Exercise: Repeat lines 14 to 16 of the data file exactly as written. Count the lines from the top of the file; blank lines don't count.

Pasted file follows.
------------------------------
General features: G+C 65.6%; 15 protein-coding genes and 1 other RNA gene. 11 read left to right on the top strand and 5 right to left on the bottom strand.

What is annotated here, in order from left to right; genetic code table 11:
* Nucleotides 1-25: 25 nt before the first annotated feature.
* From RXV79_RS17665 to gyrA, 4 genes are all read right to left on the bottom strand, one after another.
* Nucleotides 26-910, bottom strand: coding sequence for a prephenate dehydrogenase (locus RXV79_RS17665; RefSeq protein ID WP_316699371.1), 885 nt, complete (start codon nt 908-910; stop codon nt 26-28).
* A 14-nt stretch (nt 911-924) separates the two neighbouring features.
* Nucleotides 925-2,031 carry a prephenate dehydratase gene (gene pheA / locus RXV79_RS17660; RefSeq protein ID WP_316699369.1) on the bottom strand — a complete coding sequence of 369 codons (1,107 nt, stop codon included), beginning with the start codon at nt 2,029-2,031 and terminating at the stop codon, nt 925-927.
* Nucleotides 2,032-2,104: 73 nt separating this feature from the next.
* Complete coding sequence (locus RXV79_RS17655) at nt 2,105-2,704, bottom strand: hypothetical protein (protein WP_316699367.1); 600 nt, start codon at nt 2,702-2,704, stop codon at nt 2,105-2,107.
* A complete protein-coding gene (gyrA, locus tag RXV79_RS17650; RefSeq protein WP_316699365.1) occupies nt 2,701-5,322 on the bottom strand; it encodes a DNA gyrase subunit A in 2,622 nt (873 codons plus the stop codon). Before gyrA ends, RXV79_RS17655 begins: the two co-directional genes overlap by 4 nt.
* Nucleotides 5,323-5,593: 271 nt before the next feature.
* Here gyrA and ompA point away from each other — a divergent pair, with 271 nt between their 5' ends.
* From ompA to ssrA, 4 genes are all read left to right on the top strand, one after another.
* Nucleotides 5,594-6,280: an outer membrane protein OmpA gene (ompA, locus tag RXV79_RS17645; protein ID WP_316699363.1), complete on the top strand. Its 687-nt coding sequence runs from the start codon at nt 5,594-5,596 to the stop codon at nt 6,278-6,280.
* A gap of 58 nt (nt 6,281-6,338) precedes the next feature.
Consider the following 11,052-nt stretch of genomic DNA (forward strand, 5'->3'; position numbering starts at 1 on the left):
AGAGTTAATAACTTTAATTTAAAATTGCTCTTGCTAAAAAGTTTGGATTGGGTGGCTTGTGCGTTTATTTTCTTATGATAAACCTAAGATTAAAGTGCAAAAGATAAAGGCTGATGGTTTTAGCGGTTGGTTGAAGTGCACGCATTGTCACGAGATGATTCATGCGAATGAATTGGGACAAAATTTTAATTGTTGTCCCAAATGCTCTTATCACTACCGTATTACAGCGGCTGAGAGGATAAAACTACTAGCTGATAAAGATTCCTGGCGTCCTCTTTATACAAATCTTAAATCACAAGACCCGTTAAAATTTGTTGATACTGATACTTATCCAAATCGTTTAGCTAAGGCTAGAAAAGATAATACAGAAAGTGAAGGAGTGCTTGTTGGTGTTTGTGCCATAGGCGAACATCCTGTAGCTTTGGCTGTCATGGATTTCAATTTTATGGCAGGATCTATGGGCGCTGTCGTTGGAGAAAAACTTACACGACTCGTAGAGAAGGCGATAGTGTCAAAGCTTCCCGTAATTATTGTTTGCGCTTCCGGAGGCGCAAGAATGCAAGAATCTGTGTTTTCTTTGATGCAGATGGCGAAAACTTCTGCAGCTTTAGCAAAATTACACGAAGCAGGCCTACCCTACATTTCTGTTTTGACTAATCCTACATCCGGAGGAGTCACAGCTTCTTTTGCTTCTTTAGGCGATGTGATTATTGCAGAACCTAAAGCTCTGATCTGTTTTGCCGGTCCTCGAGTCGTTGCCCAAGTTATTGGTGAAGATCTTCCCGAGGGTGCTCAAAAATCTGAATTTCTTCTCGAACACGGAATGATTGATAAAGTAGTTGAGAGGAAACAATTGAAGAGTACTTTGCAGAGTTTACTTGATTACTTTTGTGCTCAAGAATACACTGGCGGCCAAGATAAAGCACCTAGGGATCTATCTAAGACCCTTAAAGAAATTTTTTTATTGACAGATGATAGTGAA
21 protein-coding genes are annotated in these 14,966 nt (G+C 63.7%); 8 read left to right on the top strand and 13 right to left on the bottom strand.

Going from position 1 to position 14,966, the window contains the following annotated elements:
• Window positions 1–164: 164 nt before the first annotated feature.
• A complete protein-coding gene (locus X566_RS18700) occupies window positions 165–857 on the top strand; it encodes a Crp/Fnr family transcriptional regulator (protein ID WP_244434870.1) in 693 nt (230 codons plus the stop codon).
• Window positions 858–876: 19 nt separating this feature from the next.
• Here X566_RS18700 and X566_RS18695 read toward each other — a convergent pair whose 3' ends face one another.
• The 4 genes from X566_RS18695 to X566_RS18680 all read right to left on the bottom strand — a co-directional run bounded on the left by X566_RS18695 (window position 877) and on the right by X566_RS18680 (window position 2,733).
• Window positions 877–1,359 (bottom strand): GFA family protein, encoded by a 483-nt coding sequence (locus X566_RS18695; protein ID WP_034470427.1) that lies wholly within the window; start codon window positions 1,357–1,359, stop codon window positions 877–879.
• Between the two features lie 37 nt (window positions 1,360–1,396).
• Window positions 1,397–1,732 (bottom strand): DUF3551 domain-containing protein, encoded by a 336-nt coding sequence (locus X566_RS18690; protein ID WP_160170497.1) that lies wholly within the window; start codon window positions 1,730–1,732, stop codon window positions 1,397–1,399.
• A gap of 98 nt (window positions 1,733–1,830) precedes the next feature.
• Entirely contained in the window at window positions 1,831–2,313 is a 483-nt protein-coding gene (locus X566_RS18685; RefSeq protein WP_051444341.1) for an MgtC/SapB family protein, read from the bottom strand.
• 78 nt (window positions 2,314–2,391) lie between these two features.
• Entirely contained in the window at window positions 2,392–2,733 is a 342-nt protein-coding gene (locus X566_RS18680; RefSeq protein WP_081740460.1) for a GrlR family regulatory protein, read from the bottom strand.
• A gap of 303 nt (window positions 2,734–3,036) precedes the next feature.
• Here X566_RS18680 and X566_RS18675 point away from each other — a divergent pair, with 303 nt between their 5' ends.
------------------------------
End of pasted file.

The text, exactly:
* Nucleotides 5,594-6,280: an outer membrane protein OmpA gene (ompA, locus tag RXV79_RS17645; protein ID WP_316699363.1), complete on the top strand. Its 687-nt coding sequence runs from the start codon at nt 5,594-5,596 to the stop codon at nt 6,278-6,280.
* A gap of 58 nt (nt 6,281-6,338) precedes the next feature.
Consider the following 11,052-nt stretch of genomic DNA (forward strand, 5'->3'; position numbering starts at 1 on the left):